November 11, 2009

The Task of Spiritual Theology

As a student of spiritual theology, I am occasionally asked about it.  The simple answer is that I teach prayer.  But this is the longer answer:

Spiritual theology is that part of theology that, proceeding from the truths of divine revelation and the religious experience of individual persons, defines the nature of the supernatural life, formulates directives for its growth and development, and explains the process by which souls advance from the beginning of the spiritual life to its full perfection. (Jordan Aumann, Spiritual Theology, Westminister: Christian Classics (1987) 22)


Spiritual theology seeks the connection between the articles of the faith, the perfection of the Christian life, and a kind of knowledge called “mystical,” a kind of knowledge arrived at through an ecclesial and personal encounter with the Living God.   In doing so, it is not primarily concerned with individual religious experience although considering such experience is not beyond its scope.   More properly it considers the spiritual life of the Church: how is Christ communicating his divine life to his mystical body, his bride? 

The answer to this question involves mystical knowledge that results from encountering Christ. This kind of knowledge is “mystical” insofar as it involves a union with the mystery of Christ through the holy mysteries unto union with the Holy Trinity. It is a contemplative knowledge that anticipates the ultimate end of the Divine Economy, the perfect unity of creatures with the Holy Trinity in which the fulfillment of all desire is realized – that eternal beatific vision of inexhaustible and exceeding Love. The object of spiritual theology as a science is the encounter of the Holy Trinity in the contemplation of the Church. In this sense, spiritual theology corresponds with what the ancients called theology or mystical theology.  Namely, a participated knowing of the ineffable inner life of the Trinity by grace.

Those who attempt to study this kind of knowledge aim at true theological wisdom, a wisdom that ought to inform all the various branches of theology.  In itself, this knowledge is beyond the ability of human speech to fully communicate. But the truth bearing statements of our faith, the articles of our faith, bear the truth of this knowledge above all. Theologians and mystics struggle to articulate it. Garrigou-Lagrange observes, “The mystics … explain the hyperbole and antithesis to which they have recourse in order to draw us from our somnolence and to try to make us glimpse the elevation of divine things.” He goes on to conclude, “No one can know the true meaning of the language of the spiritual writers if he is unable to explain it theologically; and, on the other hand, no one can know the sublimity of theology if he is ignorant of its relation to mysticism.” Three Ages of the Spiritual Life, trans. Sr. Timothea Doyle, OP, London: Herder (1948) pp 16 and 20.

After the great scholastics who revived interest in a disciplined pursuit of these questions, one of the earliest pioneers of this study was Rev. Jean Gerson, Chancellor of the University of Paris.  He believed that the knowledge which flowed from Christ's presence in the soul or mystical knowledge could not be a direct object of theological research, yet at the same time he acknowledged its importance for the Christian life and attempted to elucidate those parts fo the Christian life he believed could be studied.  From the 16th to the 20th centuries, spiritual theology became divided between what was called “ascetical” theology and “mystical” theology. Ascetical theology had more a moral element and concerned the day to day discipline of the Christian life and the ordinary life of grace. Mystical theology tended toward a theology of prayer and contemplation as well as speculative considerations of the mysteries of the faith in relation to extraordinary mystical phenomenon. Twentieth century theologians began to question the wisdom of separating these areas of study. They also became concerned that this kind of theology was not considered ‘academic’ or ‘scholarly’ or in any other sense a serious field of knowledge.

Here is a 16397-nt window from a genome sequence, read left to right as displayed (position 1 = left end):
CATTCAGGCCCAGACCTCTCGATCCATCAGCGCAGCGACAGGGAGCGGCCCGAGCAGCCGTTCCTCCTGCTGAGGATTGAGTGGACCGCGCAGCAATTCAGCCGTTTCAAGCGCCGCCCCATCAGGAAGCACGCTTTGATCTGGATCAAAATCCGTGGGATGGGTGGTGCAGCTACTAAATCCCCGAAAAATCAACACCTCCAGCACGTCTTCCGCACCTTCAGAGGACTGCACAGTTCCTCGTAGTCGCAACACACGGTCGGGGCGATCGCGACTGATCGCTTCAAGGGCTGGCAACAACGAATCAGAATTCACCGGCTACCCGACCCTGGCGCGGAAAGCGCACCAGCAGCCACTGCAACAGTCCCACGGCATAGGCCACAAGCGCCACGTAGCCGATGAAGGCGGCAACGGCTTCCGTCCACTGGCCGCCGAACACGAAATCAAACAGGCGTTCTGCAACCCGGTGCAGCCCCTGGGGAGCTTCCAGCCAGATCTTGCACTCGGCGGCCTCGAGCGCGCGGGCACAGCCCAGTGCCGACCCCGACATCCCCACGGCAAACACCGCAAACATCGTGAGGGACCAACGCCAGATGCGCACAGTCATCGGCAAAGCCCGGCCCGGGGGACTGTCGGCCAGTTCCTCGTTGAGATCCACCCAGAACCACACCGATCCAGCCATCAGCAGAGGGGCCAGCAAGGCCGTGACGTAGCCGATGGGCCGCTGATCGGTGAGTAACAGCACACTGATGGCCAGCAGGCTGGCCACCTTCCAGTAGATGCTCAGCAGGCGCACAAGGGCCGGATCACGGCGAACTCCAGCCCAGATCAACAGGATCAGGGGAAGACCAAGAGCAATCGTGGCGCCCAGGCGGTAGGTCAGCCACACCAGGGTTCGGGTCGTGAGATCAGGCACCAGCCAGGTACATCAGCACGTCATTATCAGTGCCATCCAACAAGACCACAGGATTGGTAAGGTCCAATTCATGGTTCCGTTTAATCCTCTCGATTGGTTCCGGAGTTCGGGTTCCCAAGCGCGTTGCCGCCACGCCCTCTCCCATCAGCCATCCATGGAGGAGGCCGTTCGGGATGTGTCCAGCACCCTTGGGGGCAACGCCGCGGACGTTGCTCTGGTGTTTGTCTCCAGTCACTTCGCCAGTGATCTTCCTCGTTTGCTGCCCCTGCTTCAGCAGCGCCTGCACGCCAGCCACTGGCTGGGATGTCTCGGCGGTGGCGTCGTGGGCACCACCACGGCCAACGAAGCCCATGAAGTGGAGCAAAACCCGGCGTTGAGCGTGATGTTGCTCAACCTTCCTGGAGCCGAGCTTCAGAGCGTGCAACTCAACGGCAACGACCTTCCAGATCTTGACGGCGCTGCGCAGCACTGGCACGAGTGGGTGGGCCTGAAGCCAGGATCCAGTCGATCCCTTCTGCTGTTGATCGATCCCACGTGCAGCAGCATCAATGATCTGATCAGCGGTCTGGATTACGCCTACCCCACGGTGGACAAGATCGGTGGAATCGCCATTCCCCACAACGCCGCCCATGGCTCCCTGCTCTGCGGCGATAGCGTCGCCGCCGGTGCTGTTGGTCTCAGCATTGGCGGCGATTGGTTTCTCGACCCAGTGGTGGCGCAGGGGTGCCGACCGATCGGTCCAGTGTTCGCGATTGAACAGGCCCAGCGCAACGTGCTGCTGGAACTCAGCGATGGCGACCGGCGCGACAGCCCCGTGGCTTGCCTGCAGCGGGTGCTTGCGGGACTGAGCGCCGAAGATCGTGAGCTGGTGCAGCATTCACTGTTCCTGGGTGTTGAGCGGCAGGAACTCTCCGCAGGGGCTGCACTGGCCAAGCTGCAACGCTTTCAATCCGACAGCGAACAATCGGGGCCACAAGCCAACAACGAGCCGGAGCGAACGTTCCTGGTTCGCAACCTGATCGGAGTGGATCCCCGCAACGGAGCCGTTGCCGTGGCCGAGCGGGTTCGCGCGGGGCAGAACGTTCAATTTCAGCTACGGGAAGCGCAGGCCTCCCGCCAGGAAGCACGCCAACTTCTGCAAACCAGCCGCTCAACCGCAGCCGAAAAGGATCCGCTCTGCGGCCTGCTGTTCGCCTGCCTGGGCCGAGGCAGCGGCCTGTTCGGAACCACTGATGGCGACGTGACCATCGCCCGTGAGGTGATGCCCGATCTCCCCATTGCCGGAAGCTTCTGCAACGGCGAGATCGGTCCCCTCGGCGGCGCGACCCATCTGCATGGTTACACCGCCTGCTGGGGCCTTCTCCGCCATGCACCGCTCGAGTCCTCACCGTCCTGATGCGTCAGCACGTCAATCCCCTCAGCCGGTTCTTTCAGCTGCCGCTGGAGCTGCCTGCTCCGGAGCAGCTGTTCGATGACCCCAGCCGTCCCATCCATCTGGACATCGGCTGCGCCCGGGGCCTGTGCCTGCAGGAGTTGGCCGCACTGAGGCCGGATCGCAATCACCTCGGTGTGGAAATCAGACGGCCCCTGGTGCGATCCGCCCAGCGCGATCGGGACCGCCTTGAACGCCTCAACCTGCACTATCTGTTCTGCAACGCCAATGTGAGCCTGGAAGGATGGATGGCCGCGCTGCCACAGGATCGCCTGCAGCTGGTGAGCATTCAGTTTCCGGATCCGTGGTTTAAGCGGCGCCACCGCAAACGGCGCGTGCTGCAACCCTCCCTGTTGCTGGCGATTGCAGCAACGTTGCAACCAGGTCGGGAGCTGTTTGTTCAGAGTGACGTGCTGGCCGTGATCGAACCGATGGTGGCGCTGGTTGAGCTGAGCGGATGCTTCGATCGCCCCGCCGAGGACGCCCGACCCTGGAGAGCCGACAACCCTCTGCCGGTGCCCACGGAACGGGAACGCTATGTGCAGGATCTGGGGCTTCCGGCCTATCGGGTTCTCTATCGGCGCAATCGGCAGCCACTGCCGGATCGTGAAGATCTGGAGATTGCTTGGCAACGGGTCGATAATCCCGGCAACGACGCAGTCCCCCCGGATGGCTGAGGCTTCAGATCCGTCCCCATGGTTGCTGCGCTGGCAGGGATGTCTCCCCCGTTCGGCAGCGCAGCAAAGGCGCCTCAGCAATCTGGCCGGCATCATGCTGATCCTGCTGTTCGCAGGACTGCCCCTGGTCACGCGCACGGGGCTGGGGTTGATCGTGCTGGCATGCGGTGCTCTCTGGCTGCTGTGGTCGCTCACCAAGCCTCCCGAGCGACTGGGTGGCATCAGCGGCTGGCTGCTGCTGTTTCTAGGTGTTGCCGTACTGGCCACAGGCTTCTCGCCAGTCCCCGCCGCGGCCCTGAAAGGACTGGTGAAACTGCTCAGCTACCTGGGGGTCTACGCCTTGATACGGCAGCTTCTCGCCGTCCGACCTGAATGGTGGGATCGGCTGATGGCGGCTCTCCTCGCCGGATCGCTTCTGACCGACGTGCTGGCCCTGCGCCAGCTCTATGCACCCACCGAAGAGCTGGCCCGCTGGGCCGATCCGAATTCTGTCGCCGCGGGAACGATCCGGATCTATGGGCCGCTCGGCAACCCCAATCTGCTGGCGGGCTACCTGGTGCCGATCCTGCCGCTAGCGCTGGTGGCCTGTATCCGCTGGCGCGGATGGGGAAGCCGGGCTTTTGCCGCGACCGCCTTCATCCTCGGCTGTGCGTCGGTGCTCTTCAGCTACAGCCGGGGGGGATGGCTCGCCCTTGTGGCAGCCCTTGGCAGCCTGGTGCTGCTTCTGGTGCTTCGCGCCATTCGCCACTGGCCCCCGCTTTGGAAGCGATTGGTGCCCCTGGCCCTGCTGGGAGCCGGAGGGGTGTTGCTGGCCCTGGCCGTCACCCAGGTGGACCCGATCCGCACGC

The 20th century pioneers of this field, mostly Thomists, began an apologetic to establish the field as a legitimate science with its own object and appropriate method of research. At the same time, theologians coming from the Ressourcement schools also became aware that this branch of theology should not be separated from other theological efforts, that these other branches needed reference to spiritual theology if they were to remain with the stream of the tradition of the Church. Spiritual theologians, especially those out of the Thomistic and Ressourcement schools, see that research in spiritual theology is vital to the life and mission of the Church because if it is forgotten, the very raison d’etre of the Church is at risk. As one of the pioneers of the twentieth century renewal of this field, Fr. Juan Arintero, explains: “We must examine and consider attentively the hidden and mysterious development of the inner life of the Church. This consideration is fundamental and the most important of all, because this inner life and the exigencies of this vital process are the course of the Church’s development in doctrine and organization.” Mystical Evolution, vol. 1., trans. Jordan Aumann, Tan: Rockford (1978) 1.